Former Democratic New York Gov. Andrew Cuomo has denied new allegations that he worked on his memoir “American Crisis: Leadership Lessons from the COVID-19 Pandemic” during the height of the titular COVID-19 pandemic.
Cuomo’s memoir earned a $5.1 million book deal. The chapters of Cuomo’s book are formatted with a date, followed by the number of new cases, hospitalizations, and deaths on that given date.
On Friday, a government watchdog organization called the Empire Center for Public Policy published a chain of emails in which one of Cuomo’s top aides, Melissa DeRosa, allegedly asked staff members to produce a timeline of events detailing the governor’s response to the outbreak of COVID-19. The email chain that resulted included a document with a series of dates as well as numbers of hospitalizations and deaths in a format similar to the chapter headings of Cuomo’s book.
The email chain between DeRosa and Cuomo staff members began on March 30, 2020, and ran through April 18, 2020. The series of emails took place around the time New York saw the height of its first wave of COVID-19 cases. Cuomo was the subject of numerous articles praising his daily COVID-19 press briefings, and he even received an Emmy award for his pandemic press conferences. By 2021, allegations had grown that the governor’s office hid or delayed reports indicating increased COVID-19 deaths in nursing homes.
While the email chain contained no specific mention of a forthcoming book, Cuomo speechwriter Jamie Malinowski responded to the chain with an April 18, 2020, email describing how another staffer had been working on the “tick tock,” in a potential reference to the timeline of COVID-19 response events. Malinowski then wrote, “Here is a preface I’ve been working on,” followed by several passages that appeared to have been written in Cuomo’s authorial voice. One portion of the staffer’s preface described how “I would deliver the State of the State address,” and another said, “during my first nine years as governor, we created a record of accomplishments across a wide range of issues.”
Cuomo’s 10th State of the State Address took place on Jan. 8, 2020, more than three months before Malinowski’s preface email.
The Empire Center noted the email exchanges between March 30 and April 18, 2020, as evidence to corroborate assessments made in a November 2021 impeachment investigation report against Cuomo.
The 2021 impeachment report, completed by the New York Assembly’s Democrat-majority Judiciary Committee, alleged that a “Penguin Random House (‘PRH’) employee reached out to a literary agent representing then-Governor Cuomo to see if the then-Governor was interested in writing a book” on March 19, 2020. According to the impeachment report, the literary agent responded on July 1, 2020, and told the PRH employee that Cuomo “had been writing a book” about his COVID-19 pandemic response and said Cuomo “already had 70,000 words written.”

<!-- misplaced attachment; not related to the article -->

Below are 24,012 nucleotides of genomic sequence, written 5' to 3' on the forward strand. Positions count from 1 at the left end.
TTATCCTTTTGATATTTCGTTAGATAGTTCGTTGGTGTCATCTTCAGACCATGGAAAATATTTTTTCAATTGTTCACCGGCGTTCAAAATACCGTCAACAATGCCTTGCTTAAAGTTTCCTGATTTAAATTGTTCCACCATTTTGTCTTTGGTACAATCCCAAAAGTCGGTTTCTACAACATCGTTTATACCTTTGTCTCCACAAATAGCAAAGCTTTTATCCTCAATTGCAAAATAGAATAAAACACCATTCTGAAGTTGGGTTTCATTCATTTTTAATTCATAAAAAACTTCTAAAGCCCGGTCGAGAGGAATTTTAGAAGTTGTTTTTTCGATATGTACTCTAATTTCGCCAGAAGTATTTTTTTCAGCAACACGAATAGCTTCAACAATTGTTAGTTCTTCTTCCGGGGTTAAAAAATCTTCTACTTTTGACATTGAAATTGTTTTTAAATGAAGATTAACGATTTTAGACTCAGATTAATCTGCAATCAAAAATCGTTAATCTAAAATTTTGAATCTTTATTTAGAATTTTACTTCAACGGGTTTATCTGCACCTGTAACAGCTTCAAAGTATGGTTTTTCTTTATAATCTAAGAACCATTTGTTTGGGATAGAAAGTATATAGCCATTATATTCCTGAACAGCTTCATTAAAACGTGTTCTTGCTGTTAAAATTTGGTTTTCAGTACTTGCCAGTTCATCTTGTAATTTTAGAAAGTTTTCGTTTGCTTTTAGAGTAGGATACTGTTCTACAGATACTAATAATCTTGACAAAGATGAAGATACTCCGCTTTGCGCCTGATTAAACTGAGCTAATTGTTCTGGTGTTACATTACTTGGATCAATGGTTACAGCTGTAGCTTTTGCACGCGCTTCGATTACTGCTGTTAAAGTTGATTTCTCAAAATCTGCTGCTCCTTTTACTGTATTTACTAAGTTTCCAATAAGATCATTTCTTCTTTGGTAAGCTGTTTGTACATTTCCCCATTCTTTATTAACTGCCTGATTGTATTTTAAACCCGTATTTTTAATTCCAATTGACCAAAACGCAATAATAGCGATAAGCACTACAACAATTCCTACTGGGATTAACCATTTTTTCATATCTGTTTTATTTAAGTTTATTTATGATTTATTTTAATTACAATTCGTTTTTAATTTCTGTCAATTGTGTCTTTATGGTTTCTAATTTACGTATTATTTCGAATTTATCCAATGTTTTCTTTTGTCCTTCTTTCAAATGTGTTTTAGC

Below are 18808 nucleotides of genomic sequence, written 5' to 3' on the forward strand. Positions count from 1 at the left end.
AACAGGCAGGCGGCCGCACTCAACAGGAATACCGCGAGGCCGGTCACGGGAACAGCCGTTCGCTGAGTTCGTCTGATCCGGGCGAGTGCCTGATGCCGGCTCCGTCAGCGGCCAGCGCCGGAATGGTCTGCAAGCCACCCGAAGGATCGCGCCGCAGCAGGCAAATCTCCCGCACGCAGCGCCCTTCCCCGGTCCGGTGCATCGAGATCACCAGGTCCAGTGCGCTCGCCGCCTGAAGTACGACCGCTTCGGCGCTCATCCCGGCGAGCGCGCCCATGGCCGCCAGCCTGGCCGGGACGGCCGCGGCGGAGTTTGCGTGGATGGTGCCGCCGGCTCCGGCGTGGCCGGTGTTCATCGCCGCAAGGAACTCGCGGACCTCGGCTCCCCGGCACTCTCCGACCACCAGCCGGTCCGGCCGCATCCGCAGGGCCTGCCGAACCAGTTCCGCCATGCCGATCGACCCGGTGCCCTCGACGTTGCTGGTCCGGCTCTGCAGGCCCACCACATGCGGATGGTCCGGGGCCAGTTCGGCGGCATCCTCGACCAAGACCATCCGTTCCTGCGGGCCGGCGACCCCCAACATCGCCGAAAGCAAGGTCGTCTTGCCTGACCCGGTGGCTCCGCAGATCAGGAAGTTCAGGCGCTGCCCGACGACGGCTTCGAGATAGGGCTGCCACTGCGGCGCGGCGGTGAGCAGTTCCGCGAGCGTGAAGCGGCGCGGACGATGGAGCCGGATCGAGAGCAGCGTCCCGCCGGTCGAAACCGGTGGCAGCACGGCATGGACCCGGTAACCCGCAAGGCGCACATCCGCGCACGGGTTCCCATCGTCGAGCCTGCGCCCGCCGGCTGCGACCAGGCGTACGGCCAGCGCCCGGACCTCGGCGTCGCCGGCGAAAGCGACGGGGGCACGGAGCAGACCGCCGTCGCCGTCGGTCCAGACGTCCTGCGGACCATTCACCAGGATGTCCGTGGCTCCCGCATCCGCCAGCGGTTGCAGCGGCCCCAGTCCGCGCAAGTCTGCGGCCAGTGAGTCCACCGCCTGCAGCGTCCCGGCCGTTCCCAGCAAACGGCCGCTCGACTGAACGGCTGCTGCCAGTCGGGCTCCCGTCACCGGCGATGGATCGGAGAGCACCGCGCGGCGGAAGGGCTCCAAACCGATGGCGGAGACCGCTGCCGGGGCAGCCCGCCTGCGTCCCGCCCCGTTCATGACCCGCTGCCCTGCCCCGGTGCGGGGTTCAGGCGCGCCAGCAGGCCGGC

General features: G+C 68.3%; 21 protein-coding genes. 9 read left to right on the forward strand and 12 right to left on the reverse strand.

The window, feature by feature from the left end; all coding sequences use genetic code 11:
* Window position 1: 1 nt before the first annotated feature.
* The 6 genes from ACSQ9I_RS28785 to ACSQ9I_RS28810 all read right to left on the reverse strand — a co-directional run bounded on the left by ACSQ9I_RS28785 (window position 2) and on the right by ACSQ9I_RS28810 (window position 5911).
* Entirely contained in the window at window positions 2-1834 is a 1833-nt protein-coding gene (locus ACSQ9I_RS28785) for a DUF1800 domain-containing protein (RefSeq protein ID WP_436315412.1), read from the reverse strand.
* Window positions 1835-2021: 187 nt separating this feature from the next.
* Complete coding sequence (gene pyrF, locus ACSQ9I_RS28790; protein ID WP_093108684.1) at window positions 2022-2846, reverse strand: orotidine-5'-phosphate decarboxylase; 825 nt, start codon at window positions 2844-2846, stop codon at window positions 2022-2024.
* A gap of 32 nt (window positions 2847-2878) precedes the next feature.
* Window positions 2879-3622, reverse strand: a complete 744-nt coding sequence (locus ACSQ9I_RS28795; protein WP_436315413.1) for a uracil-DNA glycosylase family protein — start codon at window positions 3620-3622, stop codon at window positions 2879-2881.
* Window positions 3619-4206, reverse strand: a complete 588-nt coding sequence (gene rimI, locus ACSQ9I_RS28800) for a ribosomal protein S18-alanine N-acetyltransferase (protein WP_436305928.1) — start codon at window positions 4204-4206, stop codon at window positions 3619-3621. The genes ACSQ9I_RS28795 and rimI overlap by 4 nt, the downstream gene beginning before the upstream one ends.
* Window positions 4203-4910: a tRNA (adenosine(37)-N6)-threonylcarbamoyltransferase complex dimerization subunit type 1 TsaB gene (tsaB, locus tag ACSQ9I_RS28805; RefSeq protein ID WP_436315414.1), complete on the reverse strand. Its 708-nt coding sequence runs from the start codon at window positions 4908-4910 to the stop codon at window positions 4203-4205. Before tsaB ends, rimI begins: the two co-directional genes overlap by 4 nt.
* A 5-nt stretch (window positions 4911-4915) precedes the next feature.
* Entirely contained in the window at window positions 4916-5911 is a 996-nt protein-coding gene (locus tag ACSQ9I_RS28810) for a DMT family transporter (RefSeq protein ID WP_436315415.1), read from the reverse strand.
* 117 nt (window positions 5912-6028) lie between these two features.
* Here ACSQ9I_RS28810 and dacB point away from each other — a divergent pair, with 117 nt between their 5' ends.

According to the impeachment report, the New York State Department of Health discovered “that for a period of approximately two weeks in April and/or May 2020, certain fatalities in nursing home facilities due to COVID-19 were not included in the published data. Specifically, deaths reported by nursing homes after approximately 5:00 p.m. each day were not included in totals for that day, and therefore the published data was incomplete.”
The Empire Center argued that the new emails bolster the case that Cuomo “improperly benefited from the use of government resources” to produce his memoir and “the project distracted state officials and possibly affected their decision-making in the middle of the crisis.”
Cuomo’s Team Denies ‘Defamatory’ Allegations
Rich Azzopardi, a spokesman for Cuomo, disputed the allegations raised by the Empire Center.
“What is being alleged here is reckless and false,” Azzopardi told the organization. “The emails have NOTHING to do with work on the book, which began months later. The timeline was to inform the daily briefings, speeches and other COVID-related materials.”
Azzopardi also addressed Malinowski’s email describing a “preface,” saying, “of course a speechwriter would produce language in the Governor’s voice.”
The Empire Center included Azzopardi’s comments in an update to their original report, but the Cuomo spokesman posted on Twitter that the report is “still false & defamatory.”
“Had the @empirecenter reached out to me before the post, much of this could have been cleared up on the front end,” Azzopardi added.
Gregory Morvillo, a lawyer for DeRosa, also told the New York Post that “any article that states that Melissa DeRosa directed anyone to work on Gov. Cuomo’s book in March and/or April 2020 is false and reckless.”
Morvillo also said any work DeRosa did to assist Cuomo on the book was done on a voluntary basis outside of normal business hours.
Malinoski told the New York Post he had no knowledge Cuomo was working on a book. He told the publication that his “preface” was meant to be a “narrative” for speeches or discussions but acknowledged, “I guess that could be used in a book.”